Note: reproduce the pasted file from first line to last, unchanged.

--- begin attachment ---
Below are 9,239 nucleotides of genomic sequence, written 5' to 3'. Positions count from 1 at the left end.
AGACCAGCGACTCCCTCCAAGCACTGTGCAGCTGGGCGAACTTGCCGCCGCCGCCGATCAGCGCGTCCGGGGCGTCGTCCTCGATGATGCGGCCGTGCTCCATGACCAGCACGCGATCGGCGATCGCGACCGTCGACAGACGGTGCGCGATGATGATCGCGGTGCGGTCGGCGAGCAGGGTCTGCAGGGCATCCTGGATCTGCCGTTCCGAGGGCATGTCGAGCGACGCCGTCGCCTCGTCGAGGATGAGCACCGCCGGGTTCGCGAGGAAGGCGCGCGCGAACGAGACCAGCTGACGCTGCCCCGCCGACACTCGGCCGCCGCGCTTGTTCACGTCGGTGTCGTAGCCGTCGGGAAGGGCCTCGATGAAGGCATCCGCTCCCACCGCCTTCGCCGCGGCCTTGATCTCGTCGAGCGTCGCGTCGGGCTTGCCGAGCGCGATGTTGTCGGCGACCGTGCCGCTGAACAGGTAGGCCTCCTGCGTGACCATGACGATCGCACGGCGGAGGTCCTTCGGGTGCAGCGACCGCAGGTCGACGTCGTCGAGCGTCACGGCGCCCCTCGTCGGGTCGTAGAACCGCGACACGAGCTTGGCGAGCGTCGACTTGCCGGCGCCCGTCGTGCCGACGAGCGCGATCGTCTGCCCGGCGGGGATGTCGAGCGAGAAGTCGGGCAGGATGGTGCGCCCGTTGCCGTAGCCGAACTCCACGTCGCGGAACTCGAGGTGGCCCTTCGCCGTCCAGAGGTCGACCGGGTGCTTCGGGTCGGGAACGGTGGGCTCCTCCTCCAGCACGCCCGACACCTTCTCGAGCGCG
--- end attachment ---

Below are 9,239 nucleotides of genomic sequence, written 5' to 3'. Positions count from 1 at the left end.
AGACCAGCGACTCCCTCCAAGCACTGTGCAGCTGGGCGAACTTGCCGCCGCCGCCGATCAGCGCGTCCGGGGCGTCGTCCTCGATGATGCGGCCGTGCTCCATGACCAGCACGCGATCGGCGATCGCGACCGTCGACAGACGGTGCGCGATGATGATCGCGGTGCGGTCGGCGAGCAGGGTCTGCAGGGCATCCTGGATCTGCCGTTCCGAGGGCATGTCGAGCGACGCCGTCGCCTCGTCGAGGATGAGCACCGCCGGGTTCGCGAGGAAGGCGCGCGCGAACGAGACCAGCTGACGCTGCCCCGCCGACACTCGGCCGCCGCGCTTGTTCACGTCGGTGTCGTAGCCGTCGGGAAGGGCCTCGATGAAGGCATCCGCTCCCACCGCCTTCGCCGCGGCCTTGATCTCGTCGAGCGTCGCGTCGGGCTTGCCGAGCGCGATGTTGTCGGCGACCGTGCCGCTGAACAGGTAGGCCTCCTGCGTGACCATGACGATCGCACGGCGGAGGTCCTTCGGGTGCAGCGACCGCAGGTCGACGTCGTCGAGCGTCACGGCGCCCCTCGTCGGGTCGTAGAACCGCGACACGAGCTTGGCGAGCGTCGACTTGCCGGCGCCCGTCGTGCCGACGAGCGCGATCGTCTGCCCGGCGGGGATGTCGAGCGAGAAGTCGGGCAGGATGGTGCGCCCGTTGCCGTAGCCGAACTCCACGTCGCGGAACTCGAGGTGGCCCTTCGCCGTCCAGAGGTCGACCGGGTGCTTCGGGTCGGGAACGGTGGGCTCCTCCTCCAGCACGCCCGACACCTTCTCGAGCGCG